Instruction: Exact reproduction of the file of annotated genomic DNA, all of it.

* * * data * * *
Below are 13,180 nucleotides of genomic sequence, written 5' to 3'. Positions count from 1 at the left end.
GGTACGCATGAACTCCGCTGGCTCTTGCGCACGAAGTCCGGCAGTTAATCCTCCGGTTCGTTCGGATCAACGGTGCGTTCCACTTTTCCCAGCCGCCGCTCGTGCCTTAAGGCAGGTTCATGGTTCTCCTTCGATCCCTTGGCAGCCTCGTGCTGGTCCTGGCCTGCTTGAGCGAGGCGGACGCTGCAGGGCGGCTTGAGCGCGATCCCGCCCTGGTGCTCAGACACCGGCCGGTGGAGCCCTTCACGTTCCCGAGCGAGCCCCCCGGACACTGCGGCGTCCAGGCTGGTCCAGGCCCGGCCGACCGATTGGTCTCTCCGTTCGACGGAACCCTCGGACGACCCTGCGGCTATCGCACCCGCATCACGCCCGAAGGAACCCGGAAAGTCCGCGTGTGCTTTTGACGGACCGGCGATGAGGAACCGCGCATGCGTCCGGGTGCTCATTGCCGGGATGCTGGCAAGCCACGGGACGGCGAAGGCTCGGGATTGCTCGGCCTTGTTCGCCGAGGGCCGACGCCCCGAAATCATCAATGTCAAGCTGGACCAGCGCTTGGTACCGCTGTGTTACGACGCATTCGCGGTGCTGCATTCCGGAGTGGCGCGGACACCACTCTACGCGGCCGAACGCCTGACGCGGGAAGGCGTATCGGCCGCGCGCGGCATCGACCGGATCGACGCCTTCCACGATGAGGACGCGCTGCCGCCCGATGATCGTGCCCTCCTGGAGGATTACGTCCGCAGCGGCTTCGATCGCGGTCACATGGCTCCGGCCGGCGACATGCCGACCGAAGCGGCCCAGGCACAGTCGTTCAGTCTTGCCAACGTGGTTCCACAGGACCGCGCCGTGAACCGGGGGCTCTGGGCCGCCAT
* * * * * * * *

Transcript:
Below are 13,180 nucleotides of genomic sequence, written 5' to 3'. Positions count from 1 at the left end.
GGTACGCATGAACTCCGCTGGCTCTTGCGCACGAAGTCCGGCAGTTAATCCTCCGGTTCGTTCGGATCAACGGTGCGTTCCACTTTTCCCAGCCGCCGCTCGTGCCTTAAGGCAGGTTCATGGTTCTCCTTCGATCCCTTGGCAGCCTCGTGCTGGTCCTGGCCTGCTTGAGCGAGGCGGACGCTGCAGGGCGGCTTGAGCGCGATCCCGCCCTGGTGCTCAGACACCGGCCGGTGGAGCCCTTCACGTTCCCGAGCGAGCCCCCCGGACACTGCGGCGTCCAGGCTGGTCCAGGCCCGGCCGACCGATTGGTCTCTCCGTTCGACGGAACCCTCGGACGACCCTGCGGCTATCGCACCCGCATCACGCCCGAAGGAACCCGGAAAGTCCGCGTGTGCTTTTGACGGACCGGCGATGAGGAACCGCGCATGCGTCCGGGTGCTCATTGCCGGGATGCTGGCAAGCCACGGGACGGCGAAGGCTCGGGATTGCTCGGCCTTGTTCGCCGAGGGCCGACGCCCCGAAATCATCAATGTCAAGCTGGACCAGCGCTTGGTACCGCTGTGTTACGACGCATTCGCGGTGCTGCATTCCGGAGTGGCGCGGACACCACTCTACGCGGCCGAACGCCTGACGCGGGAAGGCGTATCGGCCGCGCGCGGCATCGACCGGATCGACGCCTTCCACGATGAGGACGCGCTGCCGCCCGATGATCGTGCCCTCCTGGAGGATTACGTCCGCAGCGGCTTCGATCGCGGTCACATGGCTCCGGCCGGCGACATGCCGACCGAAGCGGCCCAGGCACAGTCGTTCAGTCTTGCCAACGTGGTTCCACAGGACCGCGCCGTGAACCGGGGGCTCTGGGCCGCCAT